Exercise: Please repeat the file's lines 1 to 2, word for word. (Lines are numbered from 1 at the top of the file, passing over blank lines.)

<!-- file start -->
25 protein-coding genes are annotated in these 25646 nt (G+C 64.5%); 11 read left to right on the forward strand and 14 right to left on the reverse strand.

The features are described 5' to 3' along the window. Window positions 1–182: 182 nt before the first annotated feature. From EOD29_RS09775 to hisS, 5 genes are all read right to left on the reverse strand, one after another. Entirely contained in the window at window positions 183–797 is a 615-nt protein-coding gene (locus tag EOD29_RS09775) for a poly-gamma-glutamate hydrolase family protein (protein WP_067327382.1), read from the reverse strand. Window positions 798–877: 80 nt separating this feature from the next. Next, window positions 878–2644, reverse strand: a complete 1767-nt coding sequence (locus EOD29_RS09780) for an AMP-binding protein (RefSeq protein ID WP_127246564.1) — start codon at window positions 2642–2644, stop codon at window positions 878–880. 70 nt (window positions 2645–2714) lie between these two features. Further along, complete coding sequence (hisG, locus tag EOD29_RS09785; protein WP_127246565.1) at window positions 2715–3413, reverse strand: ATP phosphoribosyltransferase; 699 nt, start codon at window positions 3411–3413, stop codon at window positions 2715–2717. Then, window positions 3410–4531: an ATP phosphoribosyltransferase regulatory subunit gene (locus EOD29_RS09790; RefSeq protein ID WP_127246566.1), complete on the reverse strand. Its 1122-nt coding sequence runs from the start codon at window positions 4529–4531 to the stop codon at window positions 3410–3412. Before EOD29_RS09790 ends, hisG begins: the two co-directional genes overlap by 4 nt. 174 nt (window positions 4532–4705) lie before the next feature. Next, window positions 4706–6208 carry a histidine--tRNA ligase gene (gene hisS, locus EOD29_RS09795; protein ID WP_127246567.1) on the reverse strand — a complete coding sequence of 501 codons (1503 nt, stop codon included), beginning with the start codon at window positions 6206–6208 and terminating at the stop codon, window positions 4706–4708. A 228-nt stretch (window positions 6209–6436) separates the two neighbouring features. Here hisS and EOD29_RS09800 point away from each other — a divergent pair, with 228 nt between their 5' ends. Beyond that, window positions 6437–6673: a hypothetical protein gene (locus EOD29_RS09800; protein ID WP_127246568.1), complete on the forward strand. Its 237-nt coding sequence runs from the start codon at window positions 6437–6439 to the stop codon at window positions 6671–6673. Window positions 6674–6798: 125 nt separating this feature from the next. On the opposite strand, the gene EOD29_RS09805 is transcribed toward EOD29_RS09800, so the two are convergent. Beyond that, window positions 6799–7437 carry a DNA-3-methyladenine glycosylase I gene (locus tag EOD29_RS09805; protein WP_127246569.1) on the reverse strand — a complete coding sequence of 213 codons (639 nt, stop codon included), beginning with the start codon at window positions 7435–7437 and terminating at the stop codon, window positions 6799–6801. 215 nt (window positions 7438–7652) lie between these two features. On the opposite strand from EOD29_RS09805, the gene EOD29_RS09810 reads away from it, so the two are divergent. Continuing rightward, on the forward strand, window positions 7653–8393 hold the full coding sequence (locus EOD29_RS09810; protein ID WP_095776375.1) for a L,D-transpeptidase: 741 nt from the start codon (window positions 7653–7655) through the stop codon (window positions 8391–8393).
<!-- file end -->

25 protein-coding genes are annotated in these 25646 nt (G+C 64.5%); 11 read left to right on the forward strand and 14 right to left on the reverse strand.

The features are described 5' to 3' along the window. Window positions 1–182: 182 nt before the first annotated feature. From EOD29_RS09775 to hisS, 5 genes are all read right to left on the reverse strand, one after another. Entirely contained in the window at window positions 183–797 is a 615-nt protein-coding gene (locus tag EOD29_RS09775) for a poly-gamma-glutamate hydrolase family protein (protein WP_067327382.1), read from the reverse strand. Window positions 798–877: 80 nt separating this feature from the next. Next, window positions 878–2644, reverse strand: a complete 1767-nt coding sequence (locus EOD29_RS09780) for an AMP-binding protein (RefSeq protein ID WP_127246564.1) — start codon at window positions 2642–2644, stop codon at window positions 878–880. 70 nt (window positions 2645–2714) lie between these two features. Further along, complete coding sequence (hisG, locus tag EOD29_RS09785; protein WP_127246565.1) at window positions 2715–3413, reverse strand: ATP phosphoribosyltransferase; 699 nt, start codon at window positions 3411–3413, stop codon at window positions 2715–2717. Then, window positions 3410–4531: an ATP phosphoribosyltransferase regulatory subunit gene (locus EOD29_RS09790; RefSeq protein ID WP_127246566.1), complete on the reverse strand. Its 1122-nt coding sequence runs from the start codon at window positions 4529–4531 to the stop codon at window positions 3410–3412. Before EOD29_RS09790 ends, hisG begins: the two co-directional genes overlap by 4 nt. 174 nt (window positions 4532–4705) lie before the next feature. Next, window positions 4706–6208 carry a histidine--tRNA ligase gene (gene hisS, locus EOD29_RS09795; protein ID WP_127246567.1) on the reverse strand — a complete coding sequence of 501 codons (1503 nt, stop codon included), beginning with the start codon at window positions 6206–6208 and terminating at the stop codon, window positions 4706–4708. A 228-nt stretch (window positions 6209–6436) separates the two neighbouring features. Here hisS and EOD29_RS09800 point away from each other — a divergent pair, with 228 nt between their 5' ends. Beyond that, window positions 6437–6673: a hypothetical protein gene (locus EOD29_RS09800; protein ID WP_127246568.1), complete on the forward strand. Its 237-nt coding sequence runs from the start codon at window positions 6437–6439 to the stop codon at window positions 6671–6673. Window positions 6674–6798: 125 nt separating this feature from the next. On the opposite strand, the gene EOD29_RS09805 is transcribed toward EOD29_RS09800, so the two are convergent. Beyond that, window positions 6799–7437 carry a DNA-3-methyladenine glycosylase I gene (locus tag EOD29_RS09805; protein WP_127246569.1) on the reverse strand — a complete coding sequence of 213 codons (639 nt, stop codon included), beginning with the start codon at window positions 7435–7437 and terminating at the stop codon, window positions 6799–6801. 215 nt (window positions 7438–7652) lie between these two features. On the opposite strand from EOD29_RS09805, the gene EOD29_RS09810 reads away from it, so the two are divergent. Continuing rightward, on the forward strand, window positions 7653–8393 hold the full coding sequence (locus EOD29_RS09810; protein ID WP_095776375.1) for a L,D-transpeptidase: 741 nt from the start codon (window positions 7653–7655) through the stop codon (window positions 8391–8393).